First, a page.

To observe the effects of the dimensionless MLSP and NP on the nonlinear free vibration behavior of the FGP microbeam, Fig. 7 shows the variation of the nonlinear frequency to the scale ratio for some values of the dimensionless MLSP . The nonlinear frequencies of the FGP classical microbeams (i. e., ) are equal to those of the FGP NSG microbeams if (namely, ). It can also be observed that the scale ratio leads to a decrease of the value of . It is a fact that decreases when the dimensionless NP increases due to the softening effect observed in the NET. If (namely, ), the dimensionless MLSP has the effect of increasing the value of . This means that the MLSP makes the hardening effect as in the SGT. If (namely, ), the MLSP has the effect of decreasing the value of ; again, the softening effect can be observed.
The effect of the powerlaw index k on the variation of can be observed in Fig. 8. It can be seen that k has an interesting impact on the vibration behavior of the FGP microbeam. This figure indicates that increases strongly with small values of k ( ) and decreases slowly with larger values of k.


Fig. 7. Variation of to for some values β 

Fig. 8. Variation of to k 

Fig. 9. Variation of the nonlinear frequency to the porosity distribution factor δ 
Fig. 9 shows the effect of δ on the variation of of the FGP microbeam. It can be concluded that decreases when δ increases. When the value of δ increases from 0.04 to 0.08, the nonlinear frequency reduces about 1.52% for FGMII microbeams and 3.28% for FGMI microbeams. The nonlinear frequencies of the FGMII microbeams are always larger than those of the FGMI microbeams. This result can be explained as the stiffness of the FGMII microbeam is larger than that of the FGMI microbeam. This result completely agrees with the results obtained by Wattanasakulpong and Chaikittiratana [9], Dang and Do [54].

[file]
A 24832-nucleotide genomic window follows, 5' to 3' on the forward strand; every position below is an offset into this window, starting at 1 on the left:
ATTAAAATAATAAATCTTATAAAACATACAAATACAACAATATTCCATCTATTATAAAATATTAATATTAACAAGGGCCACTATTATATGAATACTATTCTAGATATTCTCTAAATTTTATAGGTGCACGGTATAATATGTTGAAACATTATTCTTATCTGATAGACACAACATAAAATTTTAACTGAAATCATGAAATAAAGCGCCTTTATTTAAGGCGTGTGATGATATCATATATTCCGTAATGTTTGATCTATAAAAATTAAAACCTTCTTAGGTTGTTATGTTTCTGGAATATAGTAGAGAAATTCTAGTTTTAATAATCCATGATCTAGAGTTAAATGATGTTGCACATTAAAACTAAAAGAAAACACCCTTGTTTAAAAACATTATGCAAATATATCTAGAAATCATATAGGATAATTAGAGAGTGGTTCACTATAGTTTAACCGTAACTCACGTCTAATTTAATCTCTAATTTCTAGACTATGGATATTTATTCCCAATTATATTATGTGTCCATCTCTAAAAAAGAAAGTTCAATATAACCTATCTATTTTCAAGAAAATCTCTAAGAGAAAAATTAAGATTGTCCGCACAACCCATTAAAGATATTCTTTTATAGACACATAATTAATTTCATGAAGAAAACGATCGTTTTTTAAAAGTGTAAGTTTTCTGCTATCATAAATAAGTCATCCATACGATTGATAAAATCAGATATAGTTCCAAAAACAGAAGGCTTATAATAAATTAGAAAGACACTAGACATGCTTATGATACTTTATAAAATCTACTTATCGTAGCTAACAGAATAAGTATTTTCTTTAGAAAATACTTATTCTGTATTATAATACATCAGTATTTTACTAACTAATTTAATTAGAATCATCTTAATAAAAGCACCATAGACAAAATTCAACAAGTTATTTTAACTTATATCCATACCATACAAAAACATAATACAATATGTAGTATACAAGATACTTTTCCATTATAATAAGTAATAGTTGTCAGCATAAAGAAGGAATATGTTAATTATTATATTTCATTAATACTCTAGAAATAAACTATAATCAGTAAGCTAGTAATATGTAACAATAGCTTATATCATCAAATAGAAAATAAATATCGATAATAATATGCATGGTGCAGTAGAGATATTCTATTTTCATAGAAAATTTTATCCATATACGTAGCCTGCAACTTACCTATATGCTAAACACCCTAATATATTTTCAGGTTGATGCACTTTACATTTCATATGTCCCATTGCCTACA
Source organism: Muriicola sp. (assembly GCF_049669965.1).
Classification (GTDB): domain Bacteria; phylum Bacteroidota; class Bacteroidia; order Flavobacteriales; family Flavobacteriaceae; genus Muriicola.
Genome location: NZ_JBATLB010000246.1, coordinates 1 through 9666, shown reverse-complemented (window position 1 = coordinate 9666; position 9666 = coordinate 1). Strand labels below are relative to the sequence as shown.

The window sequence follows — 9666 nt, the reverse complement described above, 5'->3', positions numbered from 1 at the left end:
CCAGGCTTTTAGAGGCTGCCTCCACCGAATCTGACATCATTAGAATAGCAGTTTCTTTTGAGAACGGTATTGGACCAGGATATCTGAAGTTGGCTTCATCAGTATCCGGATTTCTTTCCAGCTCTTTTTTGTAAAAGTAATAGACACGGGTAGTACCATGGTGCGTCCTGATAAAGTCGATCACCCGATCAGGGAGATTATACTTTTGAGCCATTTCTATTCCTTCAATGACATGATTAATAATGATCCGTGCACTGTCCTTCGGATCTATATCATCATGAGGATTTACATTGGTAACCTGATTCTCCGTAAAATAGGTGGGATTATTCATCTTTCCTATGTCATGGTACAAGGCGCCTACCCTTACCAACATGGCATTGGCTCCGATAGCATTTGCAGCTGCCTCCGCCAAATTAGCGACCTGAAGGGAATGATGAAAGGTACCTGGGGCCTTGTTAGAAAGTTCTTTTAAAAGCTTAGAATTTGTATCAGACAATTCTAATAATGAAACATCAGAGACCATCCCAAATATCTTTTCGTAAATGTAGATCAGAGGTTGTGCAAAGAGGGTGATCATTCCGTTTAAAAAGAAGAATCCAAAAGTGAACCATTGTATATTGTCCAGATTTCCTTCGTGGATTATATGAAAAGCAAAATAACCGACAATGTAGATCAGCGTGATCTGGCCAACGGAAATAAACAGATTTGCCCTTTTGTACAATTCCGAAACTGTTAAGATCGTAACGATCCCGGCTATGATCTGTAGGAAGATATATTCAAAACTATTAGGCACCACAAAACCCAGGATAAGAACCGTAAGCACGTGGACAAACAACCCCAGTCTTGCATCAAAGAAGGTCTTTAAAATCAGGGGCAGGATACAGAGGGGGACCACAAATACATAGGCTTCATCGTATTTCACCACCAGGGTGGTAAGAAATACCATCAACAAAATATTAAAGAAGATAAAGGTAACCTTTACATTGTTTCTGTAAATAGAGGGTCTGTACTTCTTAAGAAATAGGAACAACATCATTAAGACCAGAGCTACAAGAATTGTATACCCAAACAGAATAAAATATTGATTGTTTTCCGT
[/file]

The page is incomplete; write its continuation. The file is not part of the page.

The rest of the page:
Fig. 10. Variation of the nonlinear frequency 

Fig. 11. Variation of frequencies ω to Q_{0} 

Fig. 12. Variation of frequencies ω to Q_{0} 
The effect of the lengththickness ratio L/h on the variation of is shown in Fig. 10. From this figure, it can be concluded that increase when the lengththickness ratio increases. This result is consistent with those obtained by Thai and Vo [5], Dang [46].
Figures 11 and 12 show the variations of the frequencies (ω) of the FGP microbeam to the dimensionless Winkler parameter K_{L} and the dimensionless Pasternak parameter K_{S}, respectively. The elastic foundation makes the FGP microbeam stiffer, so the frequencies of the FGP microbeam increase as the coefficients of the elastic foundation increase. Also, these figures increase when the dimensionless initial amplitude increases. When considering the effect of geometrical nonlinearity, the microbeam’s frequency increases rapidly as the initial amplitude increases.
The EBT is developed based on the NSGT to investigate the buckling and nonlinear free vibration problems of the imperfect FG microbeam with porosities resting on an elastic foundation. The analytical expressions of the critical buckling force and the nonlinear frequency of the SS FGP microbeam are obtained using the Galerkin technique and the ELM. Numerical illustrations are performed, through which the accuracy of the results is verified, and the impact of some important parameters on the microbeam’s behavior is evaluated. Some points can be concluded as follows:
Acknowledgments
This research is supported by the Thai Nguyen University of Technology (TNUT).